Coming Soon to Blu-Ray/DVD: OF HUMAN BONDAGE & HELL’S HOUSE

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Kino Classics Releases Of Human Bondage andHell’s House on Blu-ray and DVD
Two 1930s classics, each showcasing Bette Davis in early starring roles, will become available on Blu-ray and DVD on June 18th mastered from 35mm archival restorations from the Library of Congress

Of Human BondageHell's House
 

New York , NY – June 3, 2013 – Kino Classics is proud to announce the Blu-ray and DVD releases of two important films in the career of legendary Hollywood star Bette Davis: Of Human Bondage and Hell’s House, both of which helped to launch Ms. Davis into the highest echelon of the star system during Hollywood’s Golden Age.Of Human Bondage comes to Blu-ray and DVD on June 18th, with a SRP of $29.95 for the Blu-ray, and $24.95 for the DVD. It is mastered in HD from archival 35mm elements preserved by the Library of Congress, and includes Revealing Mr. Maugham (2012, 83 mins.), a feature-length documentary, directed by Michael House, about author W. Somerset Maugham’s life and career, including interviews with writers and fans Armistead Maupin, Pico Iyer, and Alexander McCall Smith.

Hell’s House also streets on June 18th with a SRP of $29.95 for the Blu-ray and $24.95 for the DVD. This edition is mastered in HD from an original 35mm print from Bette Davis’ personal collection, donated to the Library of Congress.

Bette Davis remains one of the true icons of the American cinema, acclaimed for her wide range of moving performances in powerful films that continue to capture audiences to this day. In a career that spanned six decades (and earned her a total of ten Academy Award® nominations), Bette Davis gave us some of the most memorable performances of all time, and in these two films, viewers will have the chance to see the key early roles that helped launch her impressive and unparalleled career.

Of Human Bondage was made in 1934, during the time when Bette Davis was a contract player at Warner Bros., and she was loaned out to RKO for what would become her break-out role under the direction of John Cromwell.

Adapted from the acclaimed story by W. Somerset Maugham, the film stars Leslie Howard (Gone with the Wind) as Philip, an artist who gives up his work to return to medical school. He becomes obsessed with a vulgar and manipulative waitress, Mildred (played by Bette Davis), which proves to be his undoing. Undeterred by her obvious contempt for him, Philip continues to lavish his affection upon Mildred, and allows his personal and professional life to fall to pieces around him as a consequence of her sadistic whims.

Bette Davis was an unlikely choice for the role of the Cockney, working-class waitress, but the complexity of her performance brought her to the attention of audiences and the studios alike, with her fearless portrayal of the character’s dark and erotic qualities.

Hell’s House, released two years earlier in 1932, was an independent production, produced by Bennie Zeidman, that features early appearances by both Davis and Pat O’Brien right before their time as contract players at Warner Bros., where they would both become superstars within a couple years.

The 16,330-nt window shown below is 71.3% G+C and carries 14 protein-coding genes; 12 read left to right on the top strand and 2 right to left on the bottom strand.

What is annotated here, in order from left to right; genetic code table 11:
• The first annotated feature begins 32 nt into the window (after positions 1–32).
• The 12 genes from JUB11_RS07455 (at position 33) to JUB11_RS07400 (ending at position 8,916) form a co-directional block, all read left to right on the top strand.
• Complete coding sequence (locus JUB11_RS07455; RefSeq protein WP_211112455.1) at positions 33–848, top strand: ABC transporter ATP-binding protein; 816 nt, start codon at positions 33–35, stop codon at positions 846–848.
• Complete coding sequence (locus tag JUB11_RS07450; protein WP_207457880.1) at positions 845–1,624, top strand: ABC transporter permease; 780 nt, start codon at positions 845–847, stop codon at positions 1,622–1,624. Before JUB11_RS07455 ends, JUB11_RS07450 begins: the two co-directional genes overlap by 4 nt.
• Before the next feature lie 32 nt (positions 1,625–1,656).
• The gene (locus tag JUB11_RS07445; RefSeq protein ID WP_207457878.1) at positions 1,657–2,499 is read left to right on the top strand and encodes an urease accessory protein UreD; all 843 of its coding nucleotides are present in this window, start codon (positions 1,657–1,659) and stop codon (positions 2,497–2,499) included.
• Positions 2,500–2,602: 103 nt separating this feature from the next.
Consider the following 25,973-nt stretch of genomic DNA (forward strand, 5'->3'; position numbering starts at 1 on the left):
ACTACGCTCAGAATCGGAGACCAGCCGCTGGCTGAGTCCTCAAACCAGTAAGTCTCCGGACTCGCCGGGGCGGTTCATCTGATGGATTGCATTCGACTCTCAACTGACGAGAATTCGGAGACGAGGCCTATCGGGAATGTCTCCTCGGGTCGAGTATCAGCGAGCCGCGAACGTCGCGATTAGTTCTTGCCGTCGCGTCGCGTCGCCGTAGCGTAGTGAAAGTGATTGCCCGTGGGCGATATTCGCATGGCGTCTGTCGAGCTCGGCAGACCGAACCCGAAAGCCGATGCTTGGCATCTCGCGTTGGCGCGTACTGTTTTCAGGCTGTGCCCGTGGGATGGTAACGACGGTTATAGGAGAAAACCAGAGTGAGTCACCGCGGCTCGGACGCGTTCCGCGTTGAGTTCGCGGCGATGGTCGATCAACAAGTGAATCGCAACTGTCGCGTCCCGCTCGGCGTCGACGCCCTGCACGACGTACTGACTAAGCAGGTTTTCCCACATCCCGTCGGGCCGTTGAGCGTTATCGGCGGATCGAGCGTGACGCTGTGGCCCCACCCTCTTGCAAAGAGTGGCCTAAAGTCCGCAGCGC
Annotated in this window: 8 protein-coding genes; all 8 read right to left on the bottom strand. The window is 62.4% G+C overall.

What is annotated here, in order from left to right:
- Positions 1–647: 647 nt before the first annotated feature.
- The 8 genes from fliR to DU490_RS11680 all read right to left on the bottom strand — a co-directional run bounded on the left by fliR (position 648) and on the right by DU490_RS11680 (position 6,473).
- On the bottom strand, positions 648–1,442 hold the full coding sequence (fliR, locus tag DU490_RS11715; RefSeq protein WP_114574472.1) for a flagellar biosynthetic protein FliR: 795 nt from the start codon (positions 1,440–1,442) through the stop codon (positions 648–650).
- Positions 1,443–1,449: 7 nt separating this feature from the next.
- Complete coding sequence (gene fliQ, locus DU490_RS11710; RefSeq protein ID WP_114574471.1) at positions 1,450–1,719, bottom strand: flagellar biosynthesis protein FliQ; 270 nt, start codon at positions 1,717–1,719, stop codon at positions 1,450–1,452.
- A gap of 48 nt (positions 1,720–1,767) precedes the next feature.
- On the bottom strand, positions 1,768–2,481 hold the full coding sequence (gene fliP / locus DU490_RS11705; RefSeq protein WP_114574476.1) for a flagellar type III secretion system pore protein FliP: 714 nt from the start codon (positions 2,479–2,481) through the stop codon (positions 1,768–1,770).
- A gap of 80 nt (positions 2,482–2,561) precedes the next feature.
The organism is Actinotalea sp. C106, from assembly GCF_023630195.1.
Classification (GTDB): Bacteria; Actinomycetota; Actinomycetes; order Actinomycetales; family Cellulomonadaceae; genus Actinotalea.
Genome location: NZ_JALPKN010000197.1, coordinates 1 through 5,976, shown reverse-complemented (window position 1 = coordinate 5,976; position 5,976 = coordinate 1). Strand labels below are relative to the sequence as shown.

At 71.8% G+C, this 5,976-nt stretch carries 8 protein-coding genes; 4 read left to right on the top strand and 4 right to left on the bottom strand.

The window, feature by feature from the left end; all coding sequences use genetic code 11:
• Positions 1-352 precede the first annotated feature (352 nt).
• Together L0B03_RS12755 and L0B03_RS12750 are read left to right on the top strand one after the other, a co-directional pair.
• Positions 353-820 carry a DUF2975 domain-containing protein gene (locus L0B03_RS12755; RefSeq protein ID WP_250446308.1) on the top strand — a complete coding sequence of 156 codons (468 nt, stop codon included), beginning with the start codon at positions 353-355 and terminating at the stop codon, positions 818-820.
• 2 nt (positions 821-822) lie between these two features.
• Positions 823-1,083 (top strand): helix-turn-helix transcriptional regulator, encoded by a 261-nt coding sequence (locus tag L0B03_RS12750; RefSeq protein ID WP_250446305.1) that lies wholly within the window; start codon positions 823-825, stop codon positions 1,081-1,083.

A pre-code melodrama, Hell’s House is an exposé of the American penal system, with similarities to other socially-conscious films of the period such as I Am a Fugitive from a Chain Gang and The Mayor of Hell. The film stars Junior Durkin as a naive farmboy who comes to the big city after his mother dies. There, he falls into bad company when he meets a smooth-talking bootlegger (O’Brien) and his beautiful girlfriend (Davis). Before long, the lad finds himself in trouble with the law and is handed a sentence in a brutal reform school. Abandoned by the judicial system, the boy’s only chance for justice from the reform school is the conscience of the criminal who put him there in the first place.

OF HUMAN BONDAGE
Special Features:
Mastered in HD from archival 35mm elements preserved by the Library of Congress
Revealing Mr. Maugham documentary (2012, 83 min.)
Technical Specs:
US / 1934 / B&W / 83 min. / 1.33:1 / 1920x1080p
Director: John Cromwell
Screenplay by Lester Cohen
From the novel by W. Somerset Maugham
Produced by Pandro S. Berman
Music by Max Steiner
Director of Photography: Henry W. Gerrard
With Bette Davis, Leslie Howard, Reginald Deny, Alan Hale, Frances Dee
Street date: June 18, 2013
Blu-ray SRP: $29.95
DVD SRP: $24.95
HELL’S HOUSE
Special Features:
Mastered in HD from an original 35mm print from Bette Davis’ personal collection, donated to the Library of Congress
Technical Specs:
US / 1932 / B&W / 71 min. / 1.33:1 / 1920x1080p
Director: Howard Higgin
Screenplay by Paul Gangelin and B. Harrison Orkow
Story by Howard Higgin
Produced by B.F. Zeidman
Director of Photography: Allen G. Siegler
With Bette Davis, Pat O’Brien, Junior Durkin, Frank Coghlan Jr., Charley Grapewin, Emma Dunn
Street date: June 18, 2013
Blu-ray SRP: $29.95
DVD SRP: $24.95

Press release provided by Kino Lorber

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